Maverick Citizen


Covid-19 on a surge in Cape Town and Garden Route, warns Western Cape premier

Western Cape Premier Alan Winde. Gallo Images/Die Burger/Jaco Marais)

Provincial government urges care over the festive holidays and suggests a relook at year-end functions amid the spike in infections.

Coronavirus cases have almost doubled in the past week in the Western Cape, Premier Alan Winde said in a media briefing on Wednesday. In the week up to 24 November there were 4,543 reported cases of Covid-19, he said, compared with the week ended on 17 November, when there were 2,987 cases — an increase of 52.1%.

Winde said the Garden Route and Cape Metropole accounted for most of the resurgence. Covid-19 hospitalisations were increasing, he said. In September (as the province was coming out of its peak), there were fewer than 500 infected people in hospitals across the province. By yesterday (24 November), there were 900 infected people in public and private hospitals. 

Winde said the provincial government would soon meet the national Cabinet about the possibility of area-specific lockdowns, and how this could work. He said the increases were “really concerning”, as new cases showed Covid-19 was established in communities.

The premier said “every person needs to stand together” as neither the province’s health system nor the economy could afford another lockdown. 

A relook at the festive season was required, said Winde, especially with end-of-year functions. “I’m sorry, they will need to be downscaled,” said Winde. 

Winde, with provincial Health MEC Nomafrench Mbombo, urged adherence to the golden hygiene rules: mask-wearing, avoiding crowded spaces, washing hands and physical distancing. 

“It is imperative that every citizen behaves responsibly,” said provincial head of health Dr Keith Cloete at his weekly update. Cloete said the age distribution of people with Covid-19 was now at 25-60, compared with October, when younger people were most affected after links back to a bar in Claremont in the Cape Town southern suburbs. Cloete said that according to surveillance reports, shopping centres and funerals were transmission points of concern. In some parts of the Cape Metro, “crowds refused to obey law enforcement”.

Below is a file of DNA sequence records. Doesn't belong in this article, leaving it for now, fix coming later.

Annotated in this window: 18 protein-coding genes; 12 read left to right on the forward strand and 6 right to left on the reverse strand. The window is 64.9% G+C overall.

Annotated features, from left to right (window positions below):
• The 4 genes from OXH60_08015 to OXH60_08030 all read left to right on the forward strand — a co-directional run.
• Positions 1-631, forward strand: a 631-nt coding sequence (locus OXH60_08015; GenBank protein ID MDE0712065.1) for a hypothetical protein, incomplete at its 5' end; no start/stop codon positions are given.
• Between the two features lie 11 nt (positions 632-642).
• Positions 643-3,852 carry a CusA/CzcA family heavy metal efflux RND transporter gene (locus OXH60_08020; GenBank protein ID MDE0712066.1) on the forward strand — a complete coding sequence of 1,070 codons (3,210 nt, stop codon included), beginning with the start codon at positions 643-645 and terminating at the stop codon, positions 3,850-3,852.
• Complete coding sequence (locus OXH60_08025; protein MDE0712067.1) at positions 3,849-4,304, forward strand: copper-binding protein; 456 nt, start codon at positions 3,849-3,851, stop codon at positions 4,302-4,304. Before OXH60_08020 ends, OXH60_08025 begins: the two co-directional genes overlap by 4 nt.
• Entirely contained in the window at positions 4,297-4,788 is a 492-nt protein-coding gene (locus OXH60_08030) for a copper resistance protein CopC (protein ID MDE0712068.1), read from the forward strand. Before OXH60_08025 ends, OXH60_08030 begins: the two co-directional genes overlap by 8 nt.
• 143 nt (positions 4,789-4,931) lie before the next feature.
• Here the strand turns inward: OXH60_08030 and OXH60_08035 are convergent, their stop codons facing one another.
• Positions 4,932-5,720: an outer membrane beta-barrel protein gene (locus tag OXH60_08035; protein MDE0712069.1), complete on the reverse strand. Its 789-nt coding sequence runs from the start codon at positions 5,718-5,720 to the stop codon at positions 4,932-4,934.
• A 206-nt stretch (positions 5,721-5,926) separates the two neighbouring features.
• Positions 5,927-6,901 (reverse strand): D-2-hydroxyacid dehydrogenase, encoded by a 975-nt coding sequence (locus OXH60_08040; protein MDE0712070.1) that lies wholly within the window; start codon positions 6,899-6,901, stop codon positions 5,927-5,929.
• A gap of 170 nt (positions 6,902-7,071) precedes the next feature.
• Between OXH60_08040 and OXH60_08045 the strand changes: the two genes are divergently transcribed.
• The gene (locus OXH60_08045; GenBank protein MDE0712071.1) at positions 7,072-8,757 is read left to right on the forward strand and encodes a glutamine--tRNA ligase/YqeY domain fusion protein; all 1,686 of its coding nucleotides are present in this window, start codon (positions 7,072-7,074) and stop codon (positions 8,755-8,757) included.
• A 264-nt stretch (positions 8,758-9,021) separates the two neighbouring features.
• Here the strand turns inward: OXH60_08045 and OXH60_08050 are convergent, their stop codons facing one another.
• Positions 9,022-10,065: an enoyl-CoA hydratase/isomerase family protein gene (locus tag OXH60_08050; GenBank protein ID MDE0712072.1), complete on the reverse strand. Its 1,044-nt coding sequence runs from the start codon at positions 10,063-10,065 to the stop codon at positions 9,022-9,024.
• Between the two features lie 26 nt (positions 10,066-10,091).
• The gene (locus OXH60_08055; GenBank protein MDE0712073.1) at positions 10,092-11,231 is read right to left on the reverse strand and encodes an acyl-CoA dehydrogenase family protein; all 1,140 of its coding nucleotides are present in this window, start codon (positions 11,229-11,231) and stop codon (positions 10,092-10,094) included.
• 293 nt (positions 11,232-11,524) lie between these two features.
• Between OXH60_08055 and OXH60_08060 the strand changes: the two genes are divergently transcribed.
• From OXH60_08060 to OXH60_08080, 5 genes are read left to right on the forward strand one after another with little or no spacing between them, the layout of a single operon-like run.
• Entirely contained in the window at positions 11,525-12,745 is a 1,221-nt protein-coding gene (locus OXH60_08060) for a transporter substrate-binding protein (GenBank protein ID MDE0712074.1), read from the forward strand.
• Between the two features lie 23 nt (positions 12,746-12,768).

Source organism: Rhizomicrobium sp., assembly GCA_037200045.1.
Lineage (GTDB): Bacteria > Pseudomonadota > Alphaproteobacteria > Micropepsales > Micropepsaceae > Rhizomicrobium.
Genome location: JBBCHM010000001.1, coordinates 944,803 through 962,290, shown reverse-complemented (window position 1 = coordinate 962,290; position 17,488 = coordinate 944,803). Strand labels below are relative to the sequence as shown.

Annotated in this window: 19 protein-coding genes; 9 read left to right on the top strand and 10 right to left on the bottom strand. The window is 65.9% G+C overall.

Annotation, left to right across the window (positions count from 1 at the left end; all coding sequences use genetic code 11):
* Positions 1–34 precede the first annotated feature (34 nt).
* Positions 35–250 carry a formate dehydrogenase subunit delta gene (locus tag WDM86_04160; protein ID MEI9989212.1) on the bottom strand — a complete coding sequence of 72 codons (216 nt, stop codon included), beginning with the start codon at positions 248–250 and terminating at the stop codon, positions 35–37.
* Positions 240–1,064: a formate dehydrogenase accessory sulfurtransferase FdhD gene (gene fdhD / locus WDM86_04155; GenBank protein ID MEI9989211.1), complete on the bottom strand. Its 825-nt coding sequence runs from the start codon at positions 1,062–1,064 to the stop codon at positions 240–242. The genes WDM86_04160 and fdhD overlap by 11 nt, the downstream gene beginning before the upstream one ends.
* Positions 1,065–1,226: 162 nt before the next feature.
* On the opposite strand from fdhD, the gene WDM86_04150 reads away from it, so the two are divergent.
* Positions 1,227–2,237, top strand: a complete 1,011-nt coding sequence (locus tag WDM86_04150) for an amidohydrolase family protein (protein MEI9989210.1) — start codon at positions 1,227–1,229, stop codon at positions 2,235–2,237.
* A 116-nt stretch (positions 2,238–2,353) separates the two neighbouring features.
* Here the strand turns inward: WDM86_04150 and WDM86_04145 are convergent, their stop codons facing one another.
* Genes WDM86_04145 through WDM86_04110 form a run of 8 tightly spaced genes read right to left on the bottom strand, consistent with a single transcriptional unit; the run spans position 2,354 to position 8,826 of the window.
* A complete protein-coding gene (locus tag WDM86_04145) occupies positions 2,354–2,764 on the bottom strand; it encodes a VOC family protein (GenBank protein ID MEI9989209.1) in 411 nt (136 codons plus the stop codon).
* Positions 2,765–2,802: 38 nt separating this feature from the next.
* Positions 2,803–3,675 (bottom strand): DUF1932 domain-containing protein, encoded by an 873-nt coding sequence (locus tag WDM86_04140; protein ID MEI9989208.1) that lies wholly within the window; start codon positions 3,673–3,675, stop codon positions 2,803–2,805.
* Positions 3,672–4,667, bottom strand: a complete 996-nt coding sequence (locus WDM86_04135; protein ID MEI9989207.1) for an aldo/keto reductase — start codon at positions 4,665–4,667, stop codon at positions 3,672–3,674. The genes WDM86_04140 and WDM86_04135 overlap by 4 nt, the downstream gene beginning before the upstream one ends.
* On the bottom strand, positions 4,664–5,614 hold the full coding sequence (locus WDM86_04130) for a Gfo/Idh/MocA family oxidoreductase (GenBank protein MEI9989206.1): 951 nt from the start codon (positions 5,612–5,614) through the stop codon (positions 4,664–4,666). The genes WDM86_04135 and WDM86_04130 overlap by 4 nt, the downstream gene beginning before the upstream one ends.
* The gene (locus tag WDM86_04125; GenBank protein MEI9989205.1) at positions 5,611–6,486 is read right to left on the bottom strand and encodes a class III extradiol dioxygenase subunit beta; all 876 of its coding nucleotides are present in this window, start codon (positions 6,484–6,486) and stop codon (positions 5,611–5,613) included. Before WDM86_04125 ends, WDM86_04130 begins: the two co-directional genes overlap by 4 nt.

At last week’s briefing, details emerged of increased cases along the Garden Route, including the towns of George, Knysna and Plettenberg Bay. Cloete confirmed at the time that the region was going through a second wave of infections. 

Warnings issued and sports fields closed as Garden Route sees surge in Covid-19 cases

Cloete said confirmed cases in the Garden Route were now officially higher than cases reported in May, right before the province went into its peak of confirmed cases. There are now 178 confirmed cases in Knysna/Plettenberg Bay, George has 190 confirmed cases and Mossel Bay has 57 confirmed cases. 

Cloete warned that “hospitals are taking strain” and that both the private and public sectors were now under stress in George, Knysna and Plettenberg Bay. 

Cautioning about upcoming festivities during the holiday season, Winde said “citizens have to play their part” and avoid family gatherings turning into superspreader events. 

Other measures to fight Covid-19 increases in the province would involve law enforcement ensuring people complied with measures such as physical distancing and mask-wearing, and ensuring compliance with alcohol consumption regulations. 

Winde said the province could not afford a second wave or a second strict lockdown. “We owe it to the economy, we owe it to the people who lost their jobs.”

In a statement after the media briefing, Winde said: “The City of Cape Town is following a similar trajectory to this region [the Garden Route] and looks to be about 10-14 days behind. We are therefore also issuing a hotspot alert for the metro. It is important to highlight that the growth in cases in the city is being recorded in every subdistrict and is not being driven by any one area.” DM/MC


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